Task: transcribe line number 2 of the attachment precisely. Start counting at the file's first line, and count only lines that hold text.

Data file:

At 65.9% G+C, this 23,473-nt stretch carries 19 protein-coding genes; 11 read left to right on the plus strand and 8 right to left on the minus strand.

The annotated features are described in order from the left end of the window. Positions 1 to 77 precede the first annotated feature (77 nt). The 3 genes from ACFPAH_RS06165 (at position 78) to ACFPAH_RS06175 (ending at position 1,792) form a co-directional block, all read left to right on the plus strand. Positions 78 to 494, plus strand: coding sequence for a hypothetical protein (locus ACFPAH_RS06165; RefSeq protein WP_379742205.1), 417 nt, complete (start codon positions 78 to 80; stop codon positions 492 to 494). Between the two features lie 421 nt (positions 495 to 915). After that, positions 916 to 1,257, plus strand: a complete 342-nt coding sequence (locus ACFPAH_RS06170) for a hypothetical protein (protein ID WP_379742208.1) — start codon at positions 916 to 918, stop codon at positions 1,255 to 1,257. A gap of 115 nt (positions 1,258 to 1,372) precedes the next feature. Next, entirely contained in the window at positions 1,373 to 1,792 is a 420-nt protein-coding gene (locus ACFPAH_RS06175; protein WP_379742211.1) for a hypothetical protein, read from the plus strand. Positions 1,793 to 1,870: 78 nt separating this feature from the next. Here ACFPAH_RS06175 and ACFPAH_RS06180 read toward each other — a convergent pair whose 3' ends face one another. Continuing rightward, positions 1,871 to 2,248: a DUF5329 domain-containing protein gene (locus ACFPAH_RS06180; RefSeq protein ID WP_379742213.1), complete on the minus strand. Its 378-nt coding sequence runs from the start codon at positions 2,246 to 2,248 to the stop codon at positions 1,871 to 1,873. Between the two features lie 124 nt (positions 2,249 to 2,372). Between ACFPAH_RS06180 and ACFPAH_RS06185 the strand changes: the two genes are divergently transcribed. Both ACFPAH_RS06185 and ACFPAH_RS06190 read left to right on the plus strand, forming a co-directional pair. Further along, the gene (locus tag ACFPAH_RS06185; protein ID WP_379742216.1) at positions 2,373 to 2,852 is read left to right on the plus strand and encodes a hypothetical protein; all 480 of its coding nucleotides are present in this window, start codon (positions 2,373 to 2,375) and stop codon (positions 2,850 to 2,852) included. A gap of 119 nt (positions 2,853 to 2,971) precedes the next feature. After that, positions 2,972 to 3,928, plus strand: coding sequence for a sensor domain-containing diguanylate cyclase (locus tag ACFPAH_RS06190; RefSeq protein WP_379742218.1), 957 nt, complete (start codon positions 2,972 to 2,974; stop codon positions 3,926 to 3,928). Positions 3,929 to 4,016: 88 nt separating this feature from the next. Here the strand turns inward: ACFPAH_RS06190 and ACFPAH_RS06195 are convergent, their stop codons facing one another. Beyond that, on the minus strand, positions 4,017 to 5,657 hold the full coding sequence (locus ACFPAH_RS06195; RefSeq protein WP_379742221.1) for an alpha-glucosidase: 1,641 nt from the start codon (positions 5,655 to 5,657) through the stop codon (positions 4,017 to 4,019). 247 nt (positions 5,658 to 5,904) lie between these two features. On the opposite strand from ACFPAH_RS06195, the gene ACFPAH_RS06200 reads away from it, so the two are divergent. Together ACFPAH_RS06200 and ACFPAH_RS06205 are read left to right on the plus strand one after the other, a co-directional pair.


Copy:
The annotated features are described in order from the left end of the window. Positions 1 to 77 precede the first annotated feature (77 nt). The 3 genes from ACFPAH_RS06165 (at position 78) to ACFPAH_RS06175 (ending at position 1,792) form a co-directional block, all read left to right on the plus strand. Positions 78 to 494, plus strand: coding sequence for a hypothetical protein (locus ACFPAH_RS06165; RefSeq protein WP_379742205.1), 417 nt, complete (start codon positions 78 to 80; stop codon positions 492 to 494). Between the two features lie 421 nt (positions 495 to 915). After that, positions 916 to 1,257, plus strand: a complete 342-nt coding sequence (locus ACFPAH_RS06170) for a hypothetical protein (protein ID WP_379742208.1) — start codon at positions 916 to 918, stop codon at positions 1,255 to 1,257. A gap of 115 nt (positions 1,258 to 1,372) precedes the next feature. Next, entirely contained in the window at positions 1,373 to 1,792 is a 420-nt protein-coding gene (locus ACFPAH_RS06175; protein WP_379742211.1) for a hypothetical protein, read from the plus strand. Positions 1,793 to 1,870: 78 nt separating this feature from the next. Here ACFPAH_RS06175 and ACFPAH_RS06180 read toward each other — a convergent pair whose 3' ends face one another. Continuing rightward, positions 1,871 to 2,248: a DUF5329 domain-containing protein gene (locus ACFPAH_RS06180; RefSeq protein ID WP_379742213.1), complete on the minus strand. Its 378-nt coding sequence runs from the start codon at positions 2,246 to 2,248 to the stop codon at positions 1,871 to 1,873. Between the two features lie 124 nt (positions 2,249 to 2,372). Between ACFPAH_RS06180 and ACFPAH_RS06185 the strand changes: the two genes are divergently transcribed. Both ACFPAH_RS06185 and ACFPAH_RS06190 read left to right on the plus strand, forming a co-directional pair. Further along, the gene (locus tag ACFPAH_RS06185; protein ID WP_379742216.1) at positions 2,373 to 2,852 is read left to right on the plus strand and encodes a hypothetical protein; all 480 of its coding nucleotides are present in this window, start codon (positions 2,373 to 2,375) and stop codon (positions 2,850 to 2,852) included. A gap of 119 nt (positions 2,853 to 2,971) precedes the next feature. After that, positions 2,972 to 3,928, plus strand: coding sequence for a sensor domain-containing diguanylate cyclase (locus tag ACFPAH_RS06190; RefSeq protein WP_379742218.1), 957 nt, complete (start codon positions 2,972 to 2,974; stop codon positions 3,926 to 3,928). Positions 3,929 to 4,016: 88 nt separating this feature from the next. Here the strand turns inward: ACFPAH_RS06190 and ACFPAH_RS06195 are convergent, their stop codons facing one another. Beyond that, on the minus strand, positions 4,017 to 5,657 hold the full coding sequence (locus ACFPAH_RS06195; RefSeq protein WP_379742221.1) for an alpha-glucosidase: 1,641 nt from the start codon (positions 5,655 to 5,657) through the stop codon (positions 4,017 to 4,019). 247 nt (positions 5,658 to 5,904) lie between these two features. On the opposite strand from ACFPAH_RS06195, the gene ACFPAH_RS06200 reads away from it, so the two are divergent. Together ACFPAH_RS06200 and ACFPAH_RS06205 are read left to right on the plus strand one after the other, a co-directional pair.